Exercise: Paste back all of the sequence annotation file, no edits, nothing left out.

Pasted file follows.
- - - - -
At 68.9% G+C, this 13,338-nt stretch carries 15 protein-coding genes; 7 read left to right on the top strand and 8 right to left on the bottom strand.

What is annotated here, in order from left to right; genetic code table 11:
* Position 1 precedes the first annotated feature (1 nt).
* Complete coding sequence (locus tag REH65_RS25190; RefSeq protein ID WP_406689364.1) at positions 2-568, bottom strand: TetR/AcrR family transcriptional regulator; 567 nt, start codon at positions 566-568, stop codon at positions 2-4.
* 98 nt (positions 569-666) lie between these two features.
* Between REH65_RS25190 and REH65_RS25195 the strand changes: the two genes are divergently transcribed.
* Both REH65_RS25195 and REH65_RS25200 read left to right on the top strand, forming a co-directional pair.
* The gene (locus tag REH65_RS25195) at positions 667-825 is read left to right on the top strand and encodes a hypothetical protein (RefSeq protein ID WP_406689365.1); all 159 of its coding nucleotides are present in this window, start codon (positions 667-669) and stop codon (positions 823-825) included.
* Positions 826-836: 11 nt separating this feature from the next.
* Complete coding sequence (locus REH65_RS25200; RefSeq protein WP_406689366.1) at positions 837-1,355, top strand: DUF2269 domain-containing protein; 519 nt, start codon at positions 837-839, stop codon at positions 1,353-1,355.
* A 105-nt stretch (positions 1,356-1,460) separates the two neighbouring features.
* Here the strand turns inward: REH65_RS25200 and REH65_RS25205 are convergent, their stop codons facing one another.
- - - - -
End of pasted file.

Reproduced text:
At 68.9% G+C, this 13,338-nt stretch carries 15 protein-coding genes; 7 read left to right on the top strand and 8 right to left on the bottom strand.

What is annotated here, in order from left to right; genetic code table 11:
* Position 1 precedes the first annotated feature (1 nt).
* Complete coding sequence (locus tag REH65_RS25190; RefSeq protein ID WP_406689364.1) at positions 2-568, bottom strand: TetR/AcrR family transcriptional regulator; 567 nt, start codon at positions 566-568, stop codon at positions 2-4.
* 98 nt (positions 569-666) lie between these two features.
* Between REH65_RS25190 and REH65_RS25195 the strand changes: the two genes are divergently transcribed.
* Both REH65_RS25195 and REH65_RS25200 read left to right on the top strand, forming a co-directional pair.
* The gene (locus tag REH65_RS25195) at positions 667-825 is read left to right on the top strand and encodes a hypothetical protein (RefSeq protein ID WP_406689365.1); all 159 of its coding nucleotides are present in this window, start codon (positions 667-669) and stop codon (positions 823-825) included.
* Positions 826-836: 11 nt separating this feature from the next.
* Complete coding sequence (locus REH65_RS25200; RefSeq protein WP_406689366.1) at positions 837-1,355, top strand: DUF2269 domain-containing protein; 519 nt, start codon at positions 837-839, stop codon at positions 1,353-1,355.
* A 105-nt stretch (positions 1,356-1,460) separates the two neighbouring features.
* Here the strand turns inward: REH65_RS25200 and REH65_RS25205 are convergent, their stop codons facing one another.